Farewell, 2013: A Gaijin’s Recount of New Year’s Countdown at Tokyo Tower
By Hyeyoon Sung
Every New Year’s Eve, where do you go? I normally stay at home watching people shout out the last ten seconds of the year on TV and idly imagining myself going to one of those countdown places. In those fantasies, I would always be enjoying the company of a robust, cheery crowd. It would be quite something to say farewell to the ending year and celebrate the advent of a new one in the midst of a bunch of bustling strangers. Normally, these plans would just be at the back of my mind as I have always been too lazy to leave the comfort of my room. However, this year was no normal year, at least not for me. This was my first turn of the year after arriving at Tokyo, and I wanted to try something new. To celebrate the successful first passing of a year in Japan, I finally decided to put my usual daydreaming to reality and went to Tokyo Tower, a place I had chosen among many candidates, for this year’s countdown.
At 12 o’clock, even though there was no one in particular counting down the seconds, the Tokyo Tower changed its colors, and the numbers on the neon sign changed to 2014. The whole process was proceeded in a swift, quiet way as if it were the most natural thing in the world, and there was no shouting till the advent of the New Year. I do not know if this is a natural occurrence in Japan, or if there was some mistake and everybody in the crowd just missed it. Many people looked confounded, but soon recovered and started enjoying themselves. My guess is that coming to the tower and gathering for the countdown on the last night of the year is, in itself, very memorable. Besides, there are so many other things to enjoy during the countdown event.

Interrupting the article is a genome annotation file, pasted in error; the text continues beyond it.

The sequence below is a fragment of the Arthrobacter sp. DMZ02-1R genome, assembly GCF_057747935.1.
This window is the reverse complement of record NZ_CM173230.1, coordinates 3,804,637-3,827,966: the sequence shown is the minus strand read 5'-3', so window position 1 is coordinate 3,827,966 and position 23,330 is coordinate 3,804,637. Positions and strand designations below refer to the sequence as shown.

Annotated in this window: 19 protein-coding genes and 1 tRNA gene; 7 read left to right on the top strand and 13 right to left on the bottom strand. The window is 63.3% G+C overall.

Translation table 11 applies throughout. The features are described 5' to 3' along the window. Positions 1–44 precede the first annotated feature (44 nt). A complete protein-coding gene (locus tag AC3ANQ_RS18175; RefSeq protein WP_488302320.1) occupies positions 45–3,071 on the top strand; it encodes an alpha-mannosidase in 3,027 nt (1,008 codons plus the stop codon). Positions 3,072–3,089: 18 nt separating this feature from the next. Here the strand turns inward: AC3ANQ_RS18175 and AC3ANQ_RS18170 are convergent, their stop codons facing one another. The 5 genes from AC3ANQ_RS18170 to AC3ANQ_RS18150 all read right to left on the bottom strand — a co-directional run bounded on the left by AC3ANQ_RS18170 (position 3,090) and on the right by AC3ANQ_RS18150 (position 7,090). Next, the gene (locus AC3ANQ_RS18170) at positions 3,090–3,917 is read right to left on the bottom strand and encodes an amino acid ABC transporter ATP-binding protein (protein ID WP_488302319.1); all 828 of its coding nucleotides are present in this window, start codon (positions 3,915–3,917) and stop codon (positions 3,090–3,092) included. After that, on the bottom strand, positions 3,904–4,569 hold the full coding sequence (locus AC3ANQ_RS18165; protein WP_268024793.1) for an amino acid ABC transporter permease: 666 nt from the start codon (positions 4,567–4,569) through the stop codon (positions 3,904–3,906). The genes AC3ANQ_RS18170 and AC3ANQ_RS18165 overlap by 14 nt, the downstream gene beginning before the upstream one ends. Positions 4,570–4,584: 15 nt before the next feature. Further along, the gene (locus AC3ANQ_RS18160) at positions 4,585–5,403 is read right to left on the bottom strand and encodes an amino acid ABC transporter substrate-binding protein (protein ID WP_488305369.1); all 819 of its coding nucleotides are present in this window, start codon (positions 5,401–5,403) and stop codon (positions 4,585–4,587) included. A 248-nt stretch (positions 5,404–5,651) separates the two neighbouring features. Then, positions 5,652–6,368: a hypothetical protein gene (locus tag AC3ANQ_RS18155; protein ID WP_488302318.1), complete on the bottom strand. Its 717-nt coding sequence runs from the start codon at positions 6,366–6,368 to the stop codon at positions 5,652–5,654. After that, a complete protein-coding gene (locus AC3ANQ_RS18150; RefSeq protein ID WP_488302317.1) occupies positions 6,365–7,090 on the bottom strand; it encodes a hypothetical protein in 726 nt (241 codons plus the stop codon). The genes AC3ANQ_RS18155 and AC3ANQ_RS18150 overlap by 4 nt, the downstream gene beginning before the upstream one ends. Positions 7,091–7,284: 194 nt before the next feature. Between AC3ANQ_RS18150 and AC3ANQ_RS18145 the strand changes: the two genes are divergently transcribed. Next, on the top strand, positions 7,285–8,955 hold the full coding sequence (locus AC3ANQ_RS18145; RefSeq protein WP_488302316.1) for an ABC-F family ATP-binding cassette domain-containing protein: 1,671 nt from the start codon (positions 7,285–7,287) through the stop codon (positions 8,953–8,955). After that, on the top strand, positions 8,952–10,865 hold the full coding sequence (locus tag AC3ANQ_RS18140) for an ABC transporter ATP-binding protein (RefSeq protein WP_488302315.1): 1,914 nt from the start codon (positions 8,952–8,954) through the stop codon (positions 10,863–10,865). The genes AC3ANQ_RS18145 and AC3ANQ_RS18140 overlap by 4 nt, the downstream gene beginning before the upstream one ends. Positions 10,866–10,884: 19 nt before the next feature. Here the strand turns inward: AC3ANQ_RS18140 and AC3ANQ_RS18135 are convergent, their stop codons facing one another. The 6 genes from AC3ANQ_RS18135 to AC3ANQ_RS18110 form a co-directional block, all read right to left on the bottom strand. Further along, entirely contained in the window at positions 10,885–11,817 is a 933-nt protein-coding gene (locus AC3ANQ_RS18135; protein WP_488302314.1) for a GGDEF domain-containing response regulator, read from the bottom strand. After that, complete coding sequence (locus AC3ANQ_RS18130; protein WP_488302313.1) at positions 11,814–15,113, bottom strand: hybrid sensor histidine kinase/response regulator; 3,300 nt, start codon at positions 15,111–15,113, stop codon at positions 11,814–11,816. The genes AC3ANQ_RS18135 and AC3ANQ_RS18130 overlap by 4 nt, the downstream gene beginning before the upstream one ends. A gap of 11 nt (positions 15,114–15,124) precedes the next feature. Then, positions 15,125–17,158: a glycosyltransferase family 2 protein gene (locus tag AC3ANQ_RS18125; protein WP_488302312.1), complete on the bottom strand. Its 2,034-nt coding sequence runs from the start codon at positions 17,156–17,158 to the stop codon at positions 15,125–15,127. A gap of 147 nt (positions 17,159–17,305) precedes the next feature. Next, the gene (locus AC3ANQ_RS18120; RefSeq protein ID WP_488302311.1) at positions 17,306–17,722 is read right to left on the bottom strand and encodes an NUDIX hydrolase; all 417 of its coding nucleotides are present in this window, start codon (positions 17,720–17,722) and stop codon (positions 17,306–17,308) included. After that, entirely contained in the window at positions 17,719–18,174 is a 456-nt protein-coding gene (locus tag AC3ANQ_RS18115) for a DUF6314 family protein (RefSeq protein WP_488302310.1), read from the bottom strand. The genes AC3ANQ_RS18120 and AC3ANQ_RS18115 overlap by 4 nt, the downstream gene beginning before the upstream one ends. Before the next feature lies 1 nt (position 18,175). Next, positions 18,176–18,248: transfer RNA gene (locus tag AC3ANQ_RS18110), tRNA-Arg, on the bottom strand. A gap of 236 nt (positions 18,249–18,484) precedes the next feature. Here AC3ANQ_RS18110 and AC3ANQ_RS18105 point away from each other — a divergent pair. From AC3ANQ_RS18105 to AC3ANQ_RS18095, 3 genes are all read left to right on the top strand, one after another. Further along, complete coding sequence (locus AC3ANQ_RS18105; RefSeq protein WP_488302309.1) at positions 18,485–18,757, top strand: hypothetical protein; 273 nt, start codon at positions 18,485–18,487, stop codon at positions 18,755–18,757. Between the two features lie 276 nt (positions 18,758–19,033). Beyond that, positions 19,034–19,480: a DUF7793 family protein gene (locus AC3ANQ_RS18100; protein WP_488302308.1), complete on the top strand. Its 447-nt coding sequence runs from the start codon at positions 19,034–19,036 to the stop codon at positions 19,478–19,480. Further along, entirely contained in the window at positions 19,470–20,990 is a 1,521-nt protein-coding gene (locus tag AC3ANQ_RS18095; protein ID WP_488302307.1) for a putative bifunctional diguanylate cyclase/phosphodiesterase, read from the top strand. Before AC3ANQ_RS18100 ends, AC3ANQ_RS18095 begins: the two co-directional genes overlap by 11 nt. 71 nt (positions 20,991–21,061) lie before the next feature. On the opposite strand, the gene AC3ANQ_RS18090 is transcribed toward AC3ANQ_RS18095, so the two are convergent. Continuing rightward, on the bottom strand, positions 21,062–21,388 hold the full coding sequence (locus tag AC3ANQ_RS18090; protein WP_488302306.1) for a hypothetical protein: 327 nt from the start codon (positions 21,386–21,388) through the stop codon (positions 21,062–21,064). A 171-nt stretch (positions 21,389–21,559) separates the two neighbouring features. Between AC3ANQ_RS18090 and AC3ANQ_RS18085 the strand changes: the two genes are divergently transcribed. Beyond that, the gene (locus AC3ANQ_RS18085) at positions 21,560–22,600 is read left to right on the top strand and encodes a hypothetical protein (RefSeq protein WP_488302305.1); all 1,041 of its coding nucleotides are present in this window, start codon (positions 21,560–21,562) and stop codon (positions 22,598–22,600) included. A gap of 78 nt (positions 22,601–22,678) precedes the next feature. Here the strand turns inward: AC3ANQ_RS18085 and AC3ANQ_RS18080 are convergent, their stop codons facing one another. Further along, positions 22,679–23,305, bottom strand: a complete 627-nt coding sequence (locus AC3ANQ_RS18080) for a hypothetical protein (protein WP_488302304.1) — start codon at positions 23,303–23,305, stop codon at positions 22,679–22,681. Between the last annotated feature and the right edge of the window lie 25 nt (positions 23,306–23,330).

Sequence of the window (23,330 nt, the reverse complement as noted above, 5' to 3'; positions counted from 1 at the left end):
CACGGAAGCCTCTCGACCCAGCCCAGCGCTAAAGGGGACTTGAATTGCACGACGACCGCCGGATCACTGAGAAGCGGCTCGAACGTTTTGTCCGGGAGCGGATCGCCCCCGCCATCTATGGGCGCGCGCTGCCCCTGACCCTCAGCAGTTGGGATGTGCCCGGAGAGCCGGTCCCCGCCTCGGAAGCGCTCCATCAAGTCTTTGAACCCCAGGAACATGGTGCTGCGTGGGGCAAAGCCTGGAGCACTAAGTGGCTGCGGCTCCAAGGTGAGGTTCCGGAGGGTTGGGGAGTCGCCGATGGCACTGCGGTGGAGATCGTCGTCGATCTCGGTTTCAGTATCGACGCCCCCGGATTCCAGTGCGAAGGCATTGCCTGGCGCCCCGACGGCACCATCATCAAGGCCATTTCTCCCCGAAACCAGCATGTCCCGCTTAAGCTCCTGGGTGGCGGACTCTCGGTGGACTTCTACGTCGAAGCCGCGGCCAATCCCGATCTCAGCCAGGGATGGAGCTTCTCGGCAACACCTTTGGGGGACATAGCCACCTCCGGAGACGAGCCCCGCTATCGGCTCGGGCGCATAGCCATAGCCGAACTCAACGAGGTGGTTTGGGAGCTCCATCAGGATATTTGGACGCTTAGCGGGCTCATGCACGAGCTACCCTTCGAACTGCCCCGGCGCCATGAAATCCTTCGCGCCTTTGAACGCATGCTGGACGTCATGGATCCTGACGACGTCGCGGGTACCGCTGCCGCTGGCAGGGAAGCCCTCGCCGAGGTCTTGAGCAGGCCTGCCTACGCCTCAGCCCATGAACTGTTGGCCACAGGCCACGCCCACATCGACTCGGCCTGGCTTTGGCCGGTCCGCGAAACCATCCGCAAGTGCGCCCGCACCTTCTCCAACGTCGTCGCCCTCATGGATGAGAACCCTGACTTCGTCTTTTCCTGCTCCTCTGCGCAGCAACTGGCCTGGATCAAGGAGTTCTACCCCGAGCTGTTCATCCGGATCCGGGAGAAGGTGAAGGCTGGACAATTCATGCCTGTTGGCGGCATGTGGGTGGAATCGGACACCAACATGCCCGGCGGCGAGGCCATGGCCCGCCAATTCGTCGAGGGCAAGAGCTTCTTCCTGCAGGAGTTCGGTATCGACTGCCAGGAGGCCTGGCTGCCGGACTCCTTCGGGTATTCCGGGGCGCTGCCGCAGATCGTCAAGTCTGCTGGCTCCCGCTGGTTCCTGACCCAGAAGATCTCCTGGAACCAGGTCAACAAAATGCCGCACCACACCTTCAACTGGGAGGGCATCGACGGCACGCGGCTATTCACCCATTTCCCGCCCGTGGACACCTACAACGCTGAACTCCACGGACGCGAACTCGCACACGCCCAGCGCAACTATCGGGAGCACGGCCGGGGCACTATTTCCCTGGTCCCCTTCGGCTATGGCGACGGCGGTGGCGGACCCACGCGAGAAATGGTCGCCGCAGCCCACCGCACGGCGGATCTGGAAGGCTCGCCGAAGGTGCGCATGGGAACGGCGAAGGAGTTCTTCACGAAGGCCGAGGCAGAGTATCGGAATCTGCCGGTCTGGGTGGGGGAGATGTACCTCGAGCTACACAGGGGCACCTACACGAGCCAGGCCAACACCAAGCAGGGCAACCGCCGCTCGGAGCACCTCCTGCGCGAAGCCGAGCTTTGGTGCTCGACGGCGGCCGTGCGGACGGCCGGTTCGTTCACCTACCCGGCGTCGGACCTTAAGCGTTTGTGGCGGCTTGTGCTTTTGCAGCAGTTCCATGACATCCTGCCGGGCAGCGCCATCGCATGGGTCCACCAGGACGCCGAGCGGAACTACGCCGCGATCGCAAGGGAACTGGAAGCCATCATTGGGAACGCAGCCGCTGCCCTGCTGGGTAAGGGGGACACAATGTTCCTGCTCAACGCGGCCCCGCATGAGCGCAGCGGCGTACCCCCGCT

At the turn of the clock, the colors of the tower change, so if you want to find a nice place to watch, I suggest that you go to Zojoji, a shrine located near the tower. It is a nice tourist spot on other days as well, but on New Year’s Eve, it turns into the best place for observing the tower. If you walk a bit down along the road, you will be able to find it soon enough.
During the countdown event, in Zojoji, there are many vendors selling food such as takoyaki, amazake, or okonomiyaki—which form the unique ‘Matsuri’, or Japanese festival, atmosphere. If anyone asked me to recommend a snack to eat while doing the countdown in Japan, I would say that the Toshikoshi soba is a must for gaijin(Japanese word for ‘foreigner’). For the Japanese, Toshikoshi soba is the food you would share with your family at the night before New Year’s Day. It can actually be made out of any type of soba, and it also tastes just like any normal soba. But why would Japanese people have soba on such a special night? Why not ramen or udon?
Unlike ramen or udon, soba noodles are long and thin, which Japanese people associated with the yearning to lead a ‘thin and long’ life (which relates to the Eastern ideal of living a peaceful, long-living life). Plus, the easy-to-chew-off quality of soba noodles came to symbolize cutting oneself off from old troubles and getting over the hardship of the past year. In short, the Toshikoshi soba symbolizes a healthy, lucky new year.
In the midst of the vendors, on one side of the Zojoji grounds there is a fire event in which people burnt last year’s items. It is quite interesting to watch the temple people throw things into the fire as tourists gather around for the countdown. Other than that, there used to be an annual balloon releasing ceremony at Zojoji in which people could write their new year’s resolutions or wishes on balloons and let go of them as the clock struck 12. They did not hold the event this year, but some people brought their own balloons anyway and as the number on Tokyo Tower changed to 2014, freed it in the air. Even though it was not on a big scale as the real event would have been, it felt as if a part of myself for the past one year had also flown away with the balloons.
So, in short, if you have plans to visit Tokyo around the end of the year, and if you wish to do the countdown in Japan, Tokyo Tower is another good option. Plus, on December 31st, Tokyo Tower opens till 2 am and the trains operate throughout the night, so for foreign tourists this is a perfect place to celebrate New Year’s Eve.
Hyeyoon is a first-year PEAK student at the University of Tokyo.